BVNA recently launched our new team of ‘BVNA Advocates’, a role which has evolved from our network of regional volunteers. The Advocate team is made up of six enthusiastic and proactive RVNs, from a variety of different backgrounds and career paths, who engage with the profession to organise online and in-person CPD on behalf of BVNA.

In this blog, we meet Carly Kilby, an RVN based in the South West, who is a long-standing BVNA supporter. Carly discusses her career path so far, along with why she chose to apply to become a BVNA Advocate, and what she enjoys most about volunteering.

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“Hello! My name is Carly Kilby and I’m a registered veterinary nurse. I am currently a referral anaesthesia nurse at Bristol Vet Specialists.

“My journey started in 2001, so I won’t bore you with 23 years of nursing history! I qualified in 2006 while I was working in a mixed farm/small animal practice. I loved it, but when I decided to move on, I ended up at another mixed farm/small animal practice! My time in practice was interrupted with travelling, where I used my VN passport to help animal charities in Thailand and India. Mix in a bit of neurology referral, first opinion nursing, a couple of certificates and some locuming… and here I am!”

Why did you choose to put yourself forward to become a BVNA Advocate?

“During my time in all practices I’ve ever worked in, I have encountered amazing veterinary nurses who are so dedicated to their job role. They’ve diversified, specialised, grown cobwebs where they’ve been in the same place for so long. It just highlights how we can make our role work for us as individuals, as well as enhancing the services of the practice. I wanted to be a part of individual development and growth to support these nurses in their chosen role, provide them with resources and give them more opportunities to expand their knowledge and skills.”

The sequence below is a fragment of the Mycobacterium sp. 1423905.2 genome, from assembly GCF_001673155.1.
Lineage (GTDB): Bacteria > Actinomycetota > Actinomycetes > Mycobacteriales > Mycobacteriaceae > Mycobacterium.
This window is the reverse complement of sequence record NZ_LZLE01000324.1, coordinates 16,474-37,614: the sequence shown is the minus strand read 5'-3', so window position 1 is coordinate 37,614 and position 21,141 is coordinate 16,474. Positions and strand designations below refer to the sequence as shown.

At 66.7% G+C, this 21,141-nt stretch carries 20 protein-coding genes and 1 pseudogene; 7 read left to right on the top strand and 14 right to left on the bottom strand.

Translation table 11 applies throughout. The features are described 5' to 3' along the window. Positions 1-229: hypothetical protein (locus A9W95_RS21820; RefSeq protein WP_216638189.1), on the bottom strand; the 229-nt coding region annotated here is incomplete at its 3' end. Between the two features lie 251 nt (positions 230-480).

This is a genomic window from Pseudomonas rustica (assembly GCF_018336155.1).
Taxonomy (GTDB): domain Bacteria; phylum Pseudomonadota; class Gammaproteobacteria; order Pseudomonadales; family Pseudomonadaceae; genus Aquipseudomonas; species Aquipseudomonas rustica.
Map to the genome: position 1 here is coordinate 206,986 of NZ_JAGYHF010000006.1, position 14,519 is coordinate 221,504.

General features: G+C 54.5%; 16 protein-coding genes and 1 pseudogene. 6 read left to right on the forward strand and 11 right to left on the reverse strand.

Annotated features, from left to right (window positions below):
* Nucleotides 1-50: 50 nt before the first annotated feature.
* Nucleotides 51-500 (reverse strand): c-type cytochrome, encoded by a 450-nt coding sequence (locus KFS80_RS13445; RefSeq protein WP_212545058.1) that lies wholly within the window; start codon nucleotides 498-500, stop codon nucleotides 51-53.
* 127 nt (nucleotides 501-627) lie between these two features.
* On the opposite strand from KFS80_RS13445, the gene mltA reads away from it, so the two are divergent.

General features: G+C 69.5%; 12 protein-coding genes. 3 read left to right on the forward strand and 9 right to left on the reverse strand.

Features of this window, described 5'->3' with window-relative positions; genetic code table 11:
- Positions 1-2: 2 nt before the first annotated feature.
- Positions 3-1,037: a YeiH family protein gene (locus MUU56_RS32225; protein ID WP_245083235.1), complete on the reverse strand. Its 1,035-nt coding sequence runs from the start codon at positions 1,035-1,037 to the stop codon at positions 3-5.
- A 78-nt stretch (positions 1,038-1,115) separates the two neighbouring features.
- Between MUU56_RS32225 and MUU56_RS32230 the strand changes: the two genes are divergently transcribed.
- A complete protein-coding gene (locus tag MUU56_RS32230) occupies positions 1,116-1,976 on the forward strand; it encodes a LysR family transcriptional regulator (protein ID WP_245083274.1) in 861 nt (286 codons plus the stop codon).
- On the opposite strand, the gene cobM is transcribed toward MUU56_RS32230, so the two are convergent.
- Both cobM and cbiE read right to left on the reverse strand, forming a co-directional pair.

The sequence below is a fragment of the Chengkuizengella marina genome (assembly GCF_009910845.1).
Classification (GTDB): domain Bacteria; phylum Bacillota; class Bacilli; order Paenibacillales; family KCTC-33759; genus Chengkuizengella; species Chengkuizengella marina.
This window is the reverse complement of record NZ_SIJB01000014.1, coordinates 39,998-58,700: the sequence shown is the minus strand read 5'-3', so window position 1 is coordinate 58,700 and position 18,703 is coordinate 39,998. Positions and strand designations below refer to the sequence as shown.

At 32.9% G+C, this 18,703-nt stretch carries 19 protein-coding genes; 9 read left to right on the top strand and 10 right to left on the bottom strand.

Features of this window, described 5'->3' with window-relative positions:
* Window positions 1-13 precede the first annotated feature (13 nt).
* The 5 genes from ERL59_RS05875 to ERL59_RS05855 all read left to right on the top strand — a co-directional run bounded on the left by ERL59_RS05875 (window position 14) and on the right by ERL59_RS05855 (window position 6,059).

What do you enjoy about being a BVNA Advocate?

“I love watching people take notes. In-person events are so valuable when it comes to learning, and I enjoy seeing people’s faces when a little gem of information comes up. I enjoy getting like-minded nurses together in an educational environment, and listening to the great feedback we receive.”

What has been the biggest lesson you’ve learned in your veterinary nursing career?

“My nursing career has been lengthy, and I’ve got at least another 10 years to go before my knees say stop! I’ve never wanted to do anything else, so it’s difficult to imagine myself dressed in anything but scrubs. Because of the length of time in practice, I can honestly say I’ve learned to persevere. To try new things, mix it up, settle down, do more study, promise myself not to study again… I’ve learned to pursue what feels right. I’ve had career wobbles and considered lecturing, working in insurance – but actually it wasn’t my career I wanted to change, just my place of work.”

How do you spend your time outside of work?

“Outside of work I make sure I get plenty of fresh air. I go for runs and walks with my dogs. I’m also a scout leader, which allows me to give back to my community and provides exciting opportunities for young people in my village and surrounding areas. I like the fact I’m in a position where I can volunteer for my community and volunteer for my profession.”

What excites you about the future of veterinary nursing?

“My current place of work has definitely highlighted the extensive areas of specialism veterinary nursing brings. With nurse-led wards, cancer treatment services and intensive care, to name but a few empowering roles. The position of veterinary nurses in practice is shifting, and there is more demand for us to find something that interests us and share our knowledge with our pet carers and peers. Specialisms and interests create a balanced team, and enables veterinary nurses to progress and find their niche.”

View our upcoming CPD events, including regional and online events organised by our BVNA Advocate team, on the BVNA website here: